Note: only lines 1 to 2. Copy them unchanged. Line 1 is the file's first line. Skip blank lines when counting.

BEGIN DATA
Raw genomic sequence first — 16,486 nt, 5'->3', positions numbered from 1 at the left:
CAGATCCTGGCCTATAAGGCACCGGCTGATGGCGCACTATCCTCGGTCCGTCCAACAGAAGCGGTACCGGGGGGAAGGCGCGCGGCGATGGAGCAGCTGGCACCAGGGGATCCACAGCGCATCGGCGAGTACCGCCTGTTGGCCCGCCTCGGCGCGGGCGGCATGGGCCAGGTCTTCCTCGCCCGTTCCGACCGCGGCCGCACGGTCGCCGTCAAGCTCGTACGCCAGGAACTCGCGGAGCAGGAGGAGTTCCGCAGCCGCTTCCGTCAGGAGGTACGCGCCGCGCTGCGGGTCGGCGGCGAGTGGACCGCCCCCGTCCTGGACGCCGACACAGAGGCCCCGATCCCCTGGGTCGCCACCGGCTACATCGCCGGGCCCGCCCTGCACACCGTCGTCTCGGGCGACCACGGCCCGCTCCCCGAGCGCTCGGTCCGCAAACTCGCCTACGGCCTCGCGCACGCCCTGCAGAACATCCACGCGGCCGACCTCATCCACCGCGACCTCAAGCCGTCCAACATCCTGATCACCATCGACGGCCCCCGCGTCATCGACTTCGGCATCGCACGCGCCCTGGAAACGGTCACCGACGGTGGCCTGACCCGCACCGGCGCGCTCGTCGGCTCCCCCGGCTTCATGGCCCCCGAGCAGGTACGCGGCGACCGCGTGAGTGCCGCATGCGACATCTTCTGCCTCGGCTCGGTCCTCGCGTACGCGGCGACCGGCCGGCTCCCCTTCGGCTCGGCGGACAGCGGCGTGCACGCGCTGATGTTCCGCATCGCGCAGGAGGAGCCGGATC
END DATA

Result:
Raw genomic sequence first — 16,486 nt, 5'->3', positions numbered from 1 at the left:
CAGATCCTGGCCTATAAGGCACCGGCTGATGGCGCACTATCCTCGGTCCGTCCAACAGAAGCGGTACCGGGGGGAAGGCGCGCGGCGATGGAGCAGCTGGCACCAGGGGATCCACAGCGCATCGGCGAGTACCGCCTGTTGGCCCGCCTCGGCGCGGGCGGCATGGGCCAGGTCTTCCTCGCCCGTTCCGACCGCGGCCGCACGGTCGCCGTCAAGCTCGTACGCCAGGAACTCGCGGAGCAGGAGGAGTTCCGCAGCCGCTTCCGTCAGGAGGTACGCGCCGCGCTGCGGGTCGGCGGCGAGTGGACCGCCCCCGTCCTGGACGCCGACACAGAGGCCCCGATCCCCTGGGTCGCCACCGGCTACATCGCCGGGCCCGCCCTGCACACCGTCGTCTCGGGCGACCACGGCCCGCTCCCCGAGCGCTCGGTCCGCAAACTCGCCTACGGCCTCGCGCACGCCCTGCAGAACATCCACGCGGCCGACCTCATCCACCGCGACCTCAAGCCGTCCAACATCCTGATCACCATCGACGGCCCCCGCGTCATCGACTTCGGCATCGCACGCGCCCTGGAAACGGTCACCGACGGTGGCCTGACCCGCACCGGCGCGCTCGTCGGCTCCCCCGGCTTCATGGCCCCCGAGCAGGTACGCGGCGACCGCGTGAGTGCCGCATGCGACATCTTCTGCCTCGGCTCGGTCCTCGCGTACGCGGCGACCGGCCGGCTCCCCTTCGGCTCGGCGGACAGCGGCGTGCACGCGCTGATGTTCCGCATCGCGCAGGAGGAGCCGGATC